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The Most Unmissable Places For Pasta In Italy, According To A True Master

Chef Evan Funke has dedicated his life to the pursuit of the perfect pasta. It’s not just a job or a passion. It’s a religion to the chef. He’s spent years studying under masters and nonnas alike in Bologna, Italy’s culinary heartland. He returned to America ready to share the beauty and nuance of not just great pasta but the best pasta Italy has to offer.

That homecoming translated to Funke opening up the much-lauded (now closed) Bucato in Los Angeles. Currently, he owns and operates Felix Trattoria in Venice Beach, where he’s been twice nominated for James Beard Awards. But Funke’s love of pasta goes beyond being a restauranteur. He’s a teacher at heart and has written a cookbook, American Sfoglino, and is currently starring in a Tastemade Now documentary called Funke (which is streaming on major services).

All of this adds up to Chef Evan Funke being the pasta expert to ask about the best plates of pasta in all of Italy. The man has dedicated his life to finding exactly that. We reached out to Funke recently to pick his brain about the essential pasta experiences everyone should have when they travel to the Boot. The eight pasta stops below blend the modern and fresh with the classic and traditional. The throughline? Each and every spot is a must-stop for any vagabonding food lover looking for a transcendent Italian pasta experience.

LA CARBONARA from SANTO PALATO, ROME

Chef Sarah Cicolini is a virtuoso of the new Roman kitchen. She takes an enlightened approach with deep traditional roots. The guanciale (cured pork jowl) is perfectly crisp and creates a counterpoint to the lusciousness of the cheesy sauce that’s nothing more than great, local cheese, black pepper, and serious skills.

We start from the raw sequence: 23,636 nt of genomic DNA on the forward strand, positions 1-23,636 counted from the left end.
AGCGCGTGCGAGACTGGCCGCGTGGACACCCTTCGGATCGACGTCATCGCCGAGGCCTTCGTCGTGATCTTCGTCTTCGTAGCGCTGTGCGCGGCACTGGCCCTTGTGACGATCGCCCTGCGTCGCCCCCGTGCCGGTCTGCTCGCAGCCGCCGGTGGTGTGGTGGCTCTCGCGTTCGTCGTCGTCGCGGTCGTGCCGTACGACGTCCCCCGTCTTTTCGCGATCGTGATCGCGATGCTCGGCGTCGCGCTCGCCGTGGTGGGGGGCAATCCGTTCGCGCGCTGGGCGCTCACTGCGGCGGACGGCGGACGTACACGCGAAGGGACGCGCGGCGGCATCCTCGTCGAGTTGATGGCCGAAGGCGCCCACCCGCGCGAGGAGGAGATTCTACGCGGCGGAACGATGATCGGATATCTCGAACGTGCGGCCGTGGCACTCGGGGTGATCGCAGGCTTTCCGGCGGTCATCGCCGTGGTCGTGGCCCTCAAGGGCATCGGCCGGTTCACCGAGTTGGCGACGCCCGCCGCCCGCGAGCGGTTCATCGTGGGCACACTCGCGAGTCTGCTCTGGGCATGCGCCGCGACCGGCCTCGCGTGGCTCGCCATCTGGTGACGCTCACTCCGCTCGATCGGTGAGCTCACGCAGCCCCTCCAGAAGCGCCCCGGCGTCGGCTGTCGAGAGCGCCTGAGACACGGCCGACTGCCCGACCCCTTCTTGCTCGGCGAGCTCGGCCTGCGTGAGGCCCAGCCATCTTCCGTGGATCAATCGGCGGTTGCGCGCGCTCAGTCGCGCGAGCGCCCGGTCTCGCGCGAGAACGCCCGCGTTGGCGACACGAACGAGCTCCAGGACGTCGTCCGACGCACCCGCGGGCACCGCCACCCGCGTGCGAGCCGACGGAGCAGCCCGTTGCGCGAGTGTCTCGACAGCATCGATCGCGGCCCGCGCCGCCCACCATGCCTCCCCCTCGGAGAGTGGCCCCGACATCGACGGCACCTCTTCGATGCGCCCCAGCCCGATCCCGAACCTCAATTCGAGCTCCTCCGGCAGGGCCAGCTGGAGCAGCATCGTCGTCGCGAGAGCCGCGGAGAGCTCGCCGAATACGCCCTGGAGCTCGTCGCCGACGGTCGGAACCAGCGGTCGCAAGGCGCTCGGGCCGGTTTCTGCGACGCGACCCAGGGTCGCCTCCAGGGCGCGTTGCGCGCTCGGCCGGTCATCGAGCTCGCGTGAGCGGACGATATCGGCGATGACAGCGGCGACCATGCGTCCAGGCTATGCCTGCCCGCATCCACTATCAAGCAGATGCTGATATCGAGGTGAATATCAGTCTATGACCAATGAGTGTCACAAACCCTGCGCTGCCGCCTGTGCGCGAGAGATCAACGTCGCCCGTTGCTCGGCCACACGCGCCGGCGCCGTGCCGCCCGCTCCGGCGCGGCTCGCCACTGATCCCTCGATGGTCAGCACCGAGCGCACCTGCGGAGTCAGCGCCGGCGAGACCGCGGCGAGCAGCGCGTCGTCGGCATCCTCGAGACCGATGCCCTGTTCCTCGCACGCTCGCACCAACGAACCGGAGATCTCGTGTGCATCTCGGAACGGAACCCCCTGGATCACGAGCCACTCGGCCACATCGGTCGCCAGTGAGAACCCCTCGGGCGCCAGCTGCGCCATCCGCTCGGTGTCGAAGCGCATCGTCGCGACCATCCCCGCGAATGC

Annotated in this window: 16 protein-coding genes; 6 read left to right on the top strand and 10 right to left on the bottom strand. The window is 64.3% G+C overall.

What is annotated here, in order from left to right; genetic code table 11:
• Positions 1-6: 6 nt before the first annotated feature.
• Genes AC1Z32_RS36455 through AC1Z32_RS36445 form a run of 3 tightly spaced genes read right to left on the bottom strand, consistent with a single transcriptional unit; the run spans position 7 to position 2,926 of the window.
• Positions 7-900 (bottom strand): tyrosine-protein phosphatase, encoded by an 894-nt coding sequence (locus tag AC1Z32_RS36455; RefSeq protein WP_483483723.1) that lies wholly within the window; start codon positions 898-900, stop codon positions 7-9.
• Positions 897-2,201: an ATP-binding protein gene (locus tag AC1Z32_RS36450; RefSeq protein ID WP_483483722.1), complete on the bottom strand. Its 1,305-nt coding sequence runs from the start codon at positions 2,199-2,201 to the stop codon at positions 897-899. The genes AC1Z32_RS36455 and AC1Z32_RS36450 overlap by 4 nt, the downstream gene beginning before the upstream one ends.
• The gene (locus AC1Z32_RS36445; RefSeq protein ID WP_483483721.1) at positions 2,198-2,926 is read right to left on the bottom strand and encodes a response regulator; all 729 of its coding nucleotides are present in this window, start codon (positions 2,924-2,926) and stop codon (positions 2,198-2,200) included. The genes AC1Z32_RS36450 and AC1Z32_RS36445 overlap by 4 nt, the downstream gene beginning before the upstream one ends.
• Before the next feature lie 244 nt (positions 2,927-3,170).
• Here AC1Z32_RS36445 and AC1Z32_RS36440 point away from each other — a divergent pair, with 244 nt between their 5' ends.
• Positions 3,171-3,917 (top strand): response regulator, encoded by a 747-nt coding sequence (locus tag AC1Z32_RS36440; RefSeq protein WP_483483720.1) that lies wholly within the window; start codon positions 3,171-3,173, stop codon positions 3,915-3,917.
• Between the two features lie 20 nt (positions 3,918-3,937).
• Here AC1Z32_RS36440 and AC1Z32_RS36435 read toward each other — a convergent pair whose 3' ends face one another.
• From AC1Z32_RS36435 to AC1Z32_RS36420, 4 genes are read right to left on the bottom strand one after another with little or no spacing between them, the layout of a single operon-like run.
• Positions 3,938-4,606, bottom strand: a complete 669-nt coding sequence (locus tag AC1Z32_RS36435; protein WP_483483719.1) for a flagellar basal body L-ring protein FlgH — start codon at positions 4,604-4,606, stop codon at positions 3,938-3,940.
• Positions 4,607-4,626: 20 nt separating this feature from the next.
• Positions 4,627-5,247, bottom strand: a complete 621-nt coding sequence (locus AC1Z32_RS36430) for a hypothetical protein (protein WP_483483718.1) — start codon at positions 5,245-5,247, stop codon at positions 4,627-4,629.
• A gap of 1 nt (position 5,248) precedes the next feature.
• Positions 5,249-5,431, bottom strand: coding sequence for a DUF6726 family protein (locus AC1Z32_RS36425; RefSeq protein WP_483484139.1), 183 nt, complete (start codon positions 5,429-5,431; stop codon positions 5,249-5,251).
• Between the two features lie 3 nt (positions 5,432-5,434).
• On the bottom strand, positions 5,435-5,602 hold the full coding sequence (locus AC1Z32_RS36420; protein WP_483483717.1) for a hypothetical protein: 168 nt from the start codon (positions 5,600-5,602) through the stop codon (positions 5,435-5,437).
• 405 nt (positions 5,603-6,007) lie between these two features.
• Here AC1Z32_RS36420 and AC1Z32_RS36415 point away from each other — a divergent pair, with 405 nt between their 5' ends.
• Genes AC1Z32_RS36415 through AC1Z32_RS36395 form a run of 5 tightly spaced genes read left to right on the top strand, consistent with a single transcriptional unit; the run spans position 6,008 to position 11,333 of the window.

TORTELLINI EN BRODO from AMERIGO DAL 1934, SAVIGNO

The sfoglini at Bettinni’s trattoria are some of the best in Emilia–Romagna. Their prowess is displayed simply by the size of the tortellini, eight to a spoonful. The broth is so deep and blows all others away. You’ll be asking for seconds, trust me.

TORTELLI VERDI COM RAGU DI CULATELLO from LA CUCINA DEL MAESTRO, PARMA

If you like pig, you will love Parma and La Cucina del Maestro. Traditional spinach tortelli dressed in a most spectacular ragu made from culatello. That’s a ham made from the loin cut of the pig’s hind leg that’s cured inside a bladder with salt to add a whole new level of umami, funk, and deliciousness.

ORECCHIETTE from VIA ARCO BASSO, BARI

This is not a restaurant. This is an alleyway where the quintessential “Pugliese” shape is produced out in the open, in substantial quantities, by hand, by shit-talking nonnas. If you’re lucky you will find a woman named Nunzia and her mother Franca and maybe, maybe get yourself invited to lunch upstairs. This alleyway of fresh pasta makes getting an Airbnb with a kitchen a must when in Bari.

BUSIATE ALLA CASTELLANA from TRATTORIA AL SOLITO POSTO, TRAPANI

Busiate is the cornerstone of la cucina Trapanese. Typically, you will find it dressed with the local pesto. But, at Solito Posto, a surprising condimento of eggplant, sausage, pomodoro, and cinnamon is a glimpse into the distant past of Arab influences on the Sicilian kitchen.

This plate of pasta will leave you saying, “F$@king WOW!”

TAJARIN from OSTERIA DA GEMMA, RODDINO

Signora Gemma is a powerhouse of Piedmontese cuisine. Utilizing a unique rolling technique, Gemma produces some of the finest, gossamer thin, hand-cut pasta I’ve ever seen or eaten. It’s worth the winding drive to Roddino from Genoa … or even Nice if you happen to be in France.

RASCATIEDDI CRUSCHI E CACIO from RISTORANTE LE MACINE, SENISE

I can’t explain. If you can find this little place, you win.

Just a warning: You’ll need to rent a car and drive it through amazing southern Italian hill country in the Potenza province. So even if you don’t find it, you’ll still have a great time.

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